Largest National Study on Adolescent Health Receives $28 Million from NIH
(Chapel Hill, N.C., Sept. 25, 2014) The University of North Carolina at Chapel Hill’s Carolina Population Center has received a five–year, $28 million grant for the National Longitudinal Study of Adolescent to Adult Health. Now entering its 20th year of National Institutes of Health funding, Add Health is the largest, most comprehensive longitudinal study of the health of adolescents ever undertaken in the United States.
Since 1994 when researchers first conducted extensive interviews with a nationally representative sample of 20,000 students in grades 7-12, Add Health has provided the data for more than 2,000 scientific papers by more than 10,000 researchers around the world. These foundational studies have mapped the obesity epidemic, genetic influences on smoking and drinking patterns and the silent epidemic of largely undetected high blood pressure in young adults, as well as pioneering work on how their social and behavioral lives interact with genetic makeup.
The new funding from the Eunice Kennedy Shriver National Institute of Child Health and Human Development (NICHD), which deemed the study “a national treasure” for the scientific community, will allow researchers worldwide to better understand how teens’ health, social experience, genetic profile and living environments might influence their health and behavior later in adulthood.
“At a time when health care costs are skyrocketing, this knowledge could potentially affect the ability of healthcare providers and policy makers to create a pathway to better health for the next generation,” said Kathleen Mullan Harris, James E. Haar Distinguished Professor of Sociology at UNC-Chapel Hill, who leads the project. “The NIH has made a major investment to understand how social, behavioral, and biological linkages in early life shape the behavior and health of adolescents as they age into adulthood – and now is the payoff for this investment.”
Starting in 2015, the five-year project will collect a new round of social and biological data from the original respondents when they are in their thirties and for the first time will capture information on respondents’ birth and early childhood experiences. Together with existing Add Health data collected over the past 20 years, the scientific community will be able to investigate an invaluable 40-year longitudinal record of the Add Health cohort from birth through the fourth decade of life.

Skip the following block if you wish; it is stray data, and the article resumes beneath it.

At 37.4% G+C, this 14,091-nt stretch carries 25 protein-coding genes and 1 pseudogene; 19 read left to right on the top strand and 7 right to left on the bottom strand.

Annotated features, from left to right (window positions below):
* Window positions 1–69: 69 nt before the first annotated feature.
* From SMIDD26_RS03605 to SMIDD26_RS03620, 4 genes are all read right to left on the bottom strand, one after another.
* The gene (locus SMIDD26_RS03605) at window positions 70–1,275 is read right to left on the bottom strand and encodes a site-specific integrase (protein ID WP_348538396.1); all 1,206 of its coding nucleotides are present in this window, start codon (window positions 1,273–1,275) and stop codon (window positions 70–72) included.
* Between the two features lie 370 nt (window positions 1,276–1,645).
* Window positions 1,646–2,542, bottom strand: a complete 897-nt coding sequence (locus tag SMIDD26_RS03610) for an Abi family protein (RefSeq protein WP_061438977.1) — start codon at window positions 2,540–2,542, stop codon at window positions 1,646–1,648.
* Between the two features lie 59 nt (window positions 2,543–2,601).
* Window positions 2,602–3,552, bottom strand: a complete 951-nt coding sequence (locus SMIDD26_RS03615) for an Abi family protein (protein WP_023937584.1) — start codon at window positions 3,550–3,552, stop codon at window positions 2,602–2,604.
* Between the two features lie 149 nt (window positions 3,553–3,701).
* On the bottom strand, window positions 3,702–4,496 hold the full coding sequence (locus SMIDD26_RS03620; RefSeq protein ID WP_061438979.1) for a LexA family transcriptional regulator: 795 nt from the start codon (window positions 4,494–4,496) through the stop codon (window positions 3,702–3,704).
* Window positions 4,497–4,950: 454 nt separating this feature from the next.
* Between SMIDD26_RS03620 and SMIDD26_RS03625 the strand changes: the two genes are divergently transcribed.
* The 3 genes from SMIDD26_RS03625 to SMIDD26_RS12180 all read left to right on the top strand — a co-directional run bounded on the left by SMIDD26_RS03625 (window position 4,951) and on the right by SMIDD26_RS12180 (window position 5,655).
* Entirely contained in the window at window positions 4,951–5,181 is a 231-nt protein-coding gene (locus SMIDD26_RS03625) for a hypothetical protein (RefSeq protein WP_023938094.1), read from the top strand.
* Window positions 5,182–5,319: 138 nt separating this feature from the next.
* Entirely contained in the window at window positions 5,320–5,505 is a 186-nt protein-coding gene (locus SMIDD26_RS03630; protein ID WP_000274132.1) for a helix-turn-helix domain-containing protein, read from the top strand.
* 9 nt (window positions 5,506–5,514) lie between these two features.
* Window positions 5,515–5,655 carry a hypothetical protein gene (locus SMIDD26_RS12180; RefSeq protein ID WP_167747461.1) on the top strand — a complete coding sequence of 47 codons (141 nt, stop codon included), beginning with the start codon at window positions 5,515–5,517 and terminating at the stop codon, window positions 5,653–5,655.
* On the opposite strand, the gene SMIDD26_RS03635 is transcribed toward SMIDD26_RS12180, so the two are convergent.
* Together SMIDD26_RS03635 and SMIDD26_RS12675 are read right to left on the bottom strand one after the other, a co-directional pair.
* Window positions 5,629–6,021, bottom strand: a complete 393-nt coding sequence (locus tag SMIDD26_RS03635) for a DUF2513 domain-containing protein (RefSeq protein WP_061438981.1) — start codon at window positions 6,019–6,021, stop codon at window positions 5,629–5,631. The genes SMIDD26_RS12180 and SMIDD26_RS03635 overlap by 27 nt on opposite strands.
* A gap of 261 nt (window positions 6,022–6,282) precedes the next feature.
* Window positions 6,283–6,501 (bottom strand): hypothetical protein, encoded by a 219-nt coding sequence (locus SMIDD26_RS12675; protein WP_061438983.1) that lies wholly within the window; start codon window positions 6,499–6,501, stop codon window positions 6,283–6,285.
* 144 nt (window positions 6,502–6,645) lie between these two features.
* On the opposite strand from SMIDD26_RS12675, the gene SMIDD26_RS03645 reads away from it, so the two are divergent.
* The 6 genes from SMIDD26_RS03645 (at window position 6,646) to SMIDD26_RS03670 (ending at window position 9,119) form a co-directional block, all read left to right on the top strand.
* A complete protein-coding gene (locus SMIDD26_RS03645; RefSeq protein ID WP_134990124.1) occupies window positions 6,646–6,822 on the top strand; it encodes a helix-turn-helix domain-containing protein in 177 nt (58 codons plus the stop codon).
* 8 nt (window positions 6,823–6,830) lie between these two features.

Harris, who was recently elected to the National Academy of Sciences, has put together a team of sociologists, psychologists, epidemiologists, nutritionists, cardiologists, geneticists, economists and research methodologists to test hypotheses about the causes of chronic disease and to inform public health policies for reducing chronic disease prevalence, disparities and costs in America.
“These are young adults, so you think they should be healthy, but in the last interview wave we found 25 percent have hypertension and 6 percent have diabetes,” she said. “That’s a very high percentage among 24- to 32-year-olds. As they age, we’re expecting to see an explosion of chronic illness earlier than would be normally expected in their life course. That’s something we should pay attention to.”
Editor’s note: To reflect this study’s ongoing, real-time life view that follows individuals from early adolescence into adulthood, Add Health has been formally renamed the National Longitudinal Study of Adolescent to Adult Health.
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